Free
Research Article  |   January 1987
Concurrent Validity of Equilibrium Tests in Boys With Learning Disabilities With and Without Vestibular Dysfunction
Author Affiliations
  • Anita C. Bundy, MS, OTR, is Clinical Assistant Professor of Occupational Therapy, Sargent College of Allied Health Professions, Boston University, Boston, Massachusetts 02215
  • Anne G. Fisher, ScD, OTR, is Assistant Professor of Occupational Therapy, College of Associated Health Professions, University of Illinois at Chicago
  • Merilee Freeman, OTR, at the time of this study, was a staff occupational therapist at Springer Educational Foundation, Cincinnati, Ohio
  • Gabriele K. Lieberg, OTR, is a medical student at the University of Cincinnati, Cincinnati, Ohio. At the time of this study, she was a staff occupational therapist at Springer Educational Foundation, Cincinnati, Ohio
  • Terry Ellis Izraelevitz, MS, OTR, at the time of this study, was a graduate student at Boston University
Article Information
Learning Disabilities / Features
Research Article   |   January 1987
Concurrent Validity of Equilibrium Tests in Boys With Learning Disabilities With and Without Vestibular Dysfunction
American Journal of Occupational Therapy, January 1987, Vol. 41, 28-34. doi:10.5014/ajot.41.1.28
American Journal of Occupational Therapy, January 1987, Vol. 41, 28-34. doi:10.5014/ajot.41.1.28
Abstract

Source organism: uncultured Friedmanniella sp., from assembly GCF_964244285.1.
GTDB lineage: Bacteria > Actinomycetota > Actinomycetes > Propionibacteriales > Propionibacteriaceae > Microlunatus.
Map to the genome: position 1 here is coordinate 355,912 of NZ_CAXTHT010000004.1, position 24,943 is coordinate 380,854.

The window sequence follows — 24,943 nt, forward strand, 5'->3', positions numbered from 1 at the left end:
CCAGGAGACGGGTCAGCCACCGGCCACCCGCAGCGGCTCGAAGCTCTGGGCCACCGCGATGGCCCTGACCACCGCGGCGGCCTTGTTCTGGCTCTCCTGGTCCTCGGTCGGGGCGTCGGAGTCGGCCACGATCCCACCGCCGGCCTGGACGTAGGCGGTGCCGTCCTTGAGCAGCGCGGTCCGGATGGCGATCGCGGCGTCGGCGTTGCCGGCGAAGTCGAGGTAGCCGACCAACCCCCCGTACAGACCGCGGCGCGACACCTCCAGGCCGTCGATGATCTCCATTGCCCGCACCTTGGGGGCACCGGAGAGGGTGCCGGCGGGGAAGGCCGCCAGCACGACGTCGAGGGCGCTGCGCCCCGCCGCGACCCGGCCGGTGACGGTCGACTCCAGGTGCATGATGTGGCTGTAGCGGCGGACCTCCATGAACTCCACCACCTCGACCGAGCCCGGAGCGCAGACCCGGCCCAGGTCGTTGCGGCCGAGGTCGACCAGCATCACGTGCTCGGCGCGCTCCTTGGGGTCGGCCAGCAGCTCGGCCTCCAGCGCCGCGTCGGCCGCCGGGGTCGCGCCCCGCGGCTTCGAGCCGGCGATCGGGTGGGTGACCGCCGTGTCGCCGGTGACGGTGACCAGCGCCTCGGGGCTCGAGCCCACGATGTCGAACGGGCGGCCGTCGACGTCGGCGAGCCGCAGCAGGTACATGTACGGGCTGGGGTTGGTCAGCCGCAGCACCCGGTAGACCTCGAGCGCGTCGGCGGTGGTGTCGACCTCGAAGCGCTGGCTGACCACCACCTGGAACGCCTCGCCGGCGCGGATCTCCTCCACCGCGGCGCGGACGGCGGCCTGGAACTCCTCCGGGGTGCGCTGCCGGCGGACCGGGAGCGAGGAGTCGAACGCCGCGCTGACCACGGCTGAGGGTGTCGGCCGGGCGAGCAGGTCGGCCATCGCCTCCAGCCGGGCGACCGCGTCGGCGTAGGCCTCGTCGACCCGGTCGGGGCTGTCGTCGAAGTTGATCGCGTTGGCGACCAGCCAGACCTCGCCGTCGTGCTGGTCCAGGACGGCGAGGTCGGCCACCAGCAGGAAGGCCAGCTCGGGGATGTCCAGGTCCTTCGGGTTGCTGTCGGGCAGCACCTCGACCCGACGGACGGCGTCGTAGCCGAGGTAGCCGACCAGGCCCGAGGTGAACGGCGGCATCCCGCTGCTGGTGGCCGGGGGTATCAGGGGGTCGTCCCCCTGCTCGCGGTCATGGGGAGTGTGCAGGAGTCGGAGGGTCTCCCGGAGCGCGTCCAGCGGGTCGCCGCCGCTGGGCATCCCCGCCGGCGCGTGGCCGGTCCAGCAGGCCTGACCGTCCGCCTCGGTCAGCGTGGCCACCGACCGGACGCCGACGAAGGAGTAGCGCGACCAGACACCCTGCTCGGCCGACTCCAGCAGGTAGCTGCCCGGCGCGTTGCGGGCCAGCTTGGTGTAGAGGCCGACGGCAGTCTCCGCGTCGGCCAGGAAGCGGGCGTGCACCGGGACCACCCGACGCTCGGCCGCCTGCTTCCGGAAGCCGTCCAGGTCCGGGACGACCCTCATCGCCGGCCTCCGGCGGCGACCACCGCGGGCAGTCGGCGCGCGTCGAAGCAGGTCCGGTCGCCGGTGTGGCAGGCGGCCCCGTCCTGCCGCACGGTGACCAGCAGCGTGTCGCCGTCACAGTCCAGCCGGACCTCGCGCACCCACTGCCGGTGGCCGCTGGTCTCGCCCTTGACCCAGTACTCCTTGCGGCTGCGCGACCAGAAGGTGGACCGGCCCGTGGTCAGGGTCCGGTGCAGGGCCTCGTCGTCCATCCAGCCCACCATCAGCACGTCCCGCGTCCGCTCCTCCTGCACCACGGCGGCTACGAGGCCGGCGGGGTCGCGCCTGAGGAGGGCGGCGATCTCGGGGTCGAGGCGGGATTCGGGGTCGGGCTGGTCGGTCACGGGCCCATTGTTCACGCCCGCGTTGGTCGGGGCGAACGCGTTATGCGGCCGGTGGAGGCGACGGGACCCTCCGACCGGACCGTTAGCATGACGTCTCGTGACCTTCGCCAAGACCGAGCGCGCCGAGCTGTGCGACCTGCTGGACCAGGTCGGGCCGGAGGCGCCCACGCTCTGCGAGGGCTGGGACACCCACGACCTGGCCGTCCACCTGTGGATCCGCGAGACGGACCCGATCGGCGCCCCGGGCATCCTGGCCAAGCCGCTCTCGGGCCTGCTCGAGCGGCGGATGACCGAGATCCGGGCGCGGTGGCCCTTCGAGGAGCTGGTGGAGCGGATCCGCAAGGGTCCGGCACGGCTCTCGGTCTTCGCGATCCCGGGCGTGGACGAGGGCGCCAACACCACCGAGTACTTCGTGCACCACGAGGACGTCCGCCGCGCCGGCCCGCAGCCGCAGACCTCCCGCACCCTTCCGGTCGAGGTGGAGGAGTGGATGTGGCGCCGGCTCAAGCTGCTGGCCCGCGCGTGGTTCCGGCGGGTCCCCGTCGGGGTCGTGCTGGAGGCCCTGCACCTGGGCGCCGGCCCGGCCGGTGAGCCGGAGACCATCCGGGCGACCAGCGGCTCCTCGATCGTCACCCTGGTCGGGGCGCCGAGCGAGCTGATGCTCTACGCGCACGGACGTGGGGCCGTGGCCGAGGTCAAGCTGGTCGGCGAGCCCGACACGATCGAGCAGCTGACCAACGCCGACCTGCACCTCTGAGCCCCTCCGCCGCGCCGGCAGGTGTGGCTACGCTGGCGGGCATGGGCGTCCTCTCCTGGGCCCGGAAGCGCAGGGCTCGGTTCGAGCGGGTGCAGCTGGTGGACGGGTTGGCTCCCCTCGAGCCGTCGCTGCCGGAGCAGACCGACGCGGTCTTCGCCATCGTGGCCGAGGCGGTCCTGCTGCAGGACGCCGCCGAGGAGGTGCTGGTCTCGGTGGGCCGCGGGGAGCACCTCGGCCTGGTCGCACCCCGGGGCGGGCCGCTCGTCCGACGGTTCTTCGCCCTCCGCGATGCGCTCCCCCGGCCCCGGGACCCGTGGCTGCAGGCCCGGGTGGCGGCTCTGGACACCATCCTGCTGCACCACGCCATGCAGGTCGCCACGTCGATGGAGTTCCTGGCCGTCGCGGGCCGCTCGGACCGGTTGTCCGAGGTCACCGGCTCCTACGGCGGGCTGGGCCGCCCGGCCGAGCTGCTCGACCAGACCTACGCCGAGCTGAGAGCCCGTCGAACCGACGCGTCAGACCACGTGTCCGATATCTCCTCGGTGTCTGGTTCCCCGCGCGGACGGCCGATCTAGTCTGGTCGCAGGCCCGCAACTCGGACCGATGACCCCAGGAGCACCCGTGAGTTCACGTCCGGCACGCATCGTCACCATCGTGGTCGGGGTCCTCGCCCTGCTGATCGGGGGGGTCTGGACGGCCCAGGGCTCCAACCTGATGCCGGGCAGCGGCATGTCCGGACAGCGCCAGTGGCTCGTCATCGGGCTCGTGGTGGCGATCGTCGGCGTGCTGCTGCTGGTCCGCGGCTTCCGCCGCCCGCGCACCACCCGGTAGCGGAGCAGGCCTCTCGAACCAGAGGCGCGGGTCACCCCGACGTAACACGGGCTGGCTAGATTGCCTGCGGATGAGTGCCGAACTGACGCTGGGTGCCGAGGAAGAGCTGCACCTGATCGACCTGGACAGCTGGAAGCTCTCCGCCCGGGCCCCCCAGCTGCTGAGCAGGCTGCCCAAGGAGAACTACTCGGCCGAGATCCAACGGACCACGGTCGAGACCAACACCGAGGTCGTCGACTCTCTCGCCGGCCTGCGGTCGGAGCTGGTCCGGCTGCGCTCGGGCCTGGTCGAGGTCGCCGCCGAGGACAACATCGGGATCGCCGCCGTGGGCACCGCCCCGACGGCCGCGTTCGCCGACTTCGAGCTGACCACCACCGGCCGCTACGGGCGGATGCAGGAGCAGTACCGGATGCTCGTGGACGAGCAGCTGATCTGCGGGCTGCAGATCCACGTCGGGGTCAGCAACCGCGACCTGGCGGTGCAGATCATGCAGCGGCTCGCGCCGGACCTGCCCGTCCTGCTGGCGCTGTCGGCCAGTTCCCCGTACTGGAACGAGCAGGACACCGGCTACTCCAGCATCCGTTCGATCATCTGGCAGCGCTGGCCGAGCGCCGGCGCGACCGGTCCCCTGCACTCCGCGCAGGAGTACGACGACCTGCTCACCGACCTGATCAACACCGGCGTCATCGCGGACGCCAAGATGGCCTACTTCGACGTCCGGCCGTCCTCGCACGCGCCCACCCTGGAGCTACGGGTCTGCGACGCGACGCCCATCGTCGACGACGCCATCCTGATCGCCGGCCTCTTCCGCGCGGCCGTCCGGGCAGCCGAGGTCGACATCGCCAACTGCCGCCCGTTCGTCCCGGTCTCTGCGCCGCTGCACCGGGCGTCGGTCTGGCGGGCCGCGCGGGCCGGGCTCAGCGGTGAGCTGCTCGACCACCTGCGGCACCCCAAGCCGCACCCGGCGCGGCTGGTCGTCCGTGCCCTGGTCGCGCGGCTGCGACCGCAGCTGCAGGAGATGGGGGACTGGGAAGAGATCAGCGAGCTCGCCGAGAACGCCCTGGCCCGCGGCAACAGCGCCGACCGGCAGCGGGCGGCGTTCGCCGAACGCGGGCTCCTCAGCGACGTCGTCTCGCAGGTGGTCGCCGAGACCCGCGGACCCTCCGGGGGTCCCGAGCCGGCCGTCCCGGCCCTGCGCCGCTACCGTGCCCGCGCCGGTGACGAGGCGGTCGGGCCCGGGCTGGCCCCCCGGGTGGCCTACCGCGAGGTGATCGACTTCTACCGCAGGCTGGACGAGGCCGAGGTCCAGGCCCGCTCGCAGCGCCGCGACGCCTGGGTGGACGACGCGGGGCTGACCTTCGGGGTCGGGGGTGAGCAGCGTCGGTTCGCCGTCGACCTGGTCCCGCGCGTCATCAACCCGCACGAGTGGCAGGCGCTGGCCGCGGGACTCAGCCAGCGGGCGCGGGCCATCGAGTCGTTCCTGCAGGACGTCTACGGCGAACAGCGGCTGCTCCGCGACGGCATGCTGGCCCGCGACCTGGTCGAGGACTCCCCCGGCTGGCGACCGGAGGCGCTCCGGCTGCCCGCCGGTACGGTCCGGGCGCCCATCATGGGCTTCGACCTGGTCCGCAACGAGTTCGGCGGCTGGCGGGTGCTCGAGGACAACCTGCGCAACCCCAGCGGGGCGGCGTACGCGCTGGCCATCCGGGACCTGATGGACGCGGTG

Six equilibrium measures were administered to 50 boys with learning disabilities, 25 with and 25 without suspected vestibular system dysfunction. Pearson product moment correlations were computed between test scores for the total sample and for each subgroup to establish concurrent validity between tests. Four correlations for the total sample and three for each of the subgroups were statistically significant. However, only 3 of the 10 correlation coefficients mentioned were greater than r = 0.5. The relatively low magnitude of many of the correlations obtained demonstrates that different tests of equilibrium measure different balance-related competencies, and that competence in one area does not indicate competence in another. Therapists evaluating equilibrium should administer more than one test. The tilt test used in this investigation did not correlate significantly with any other test. This suggests that tilt tests should routinely be included in the evaluation of equilibrium.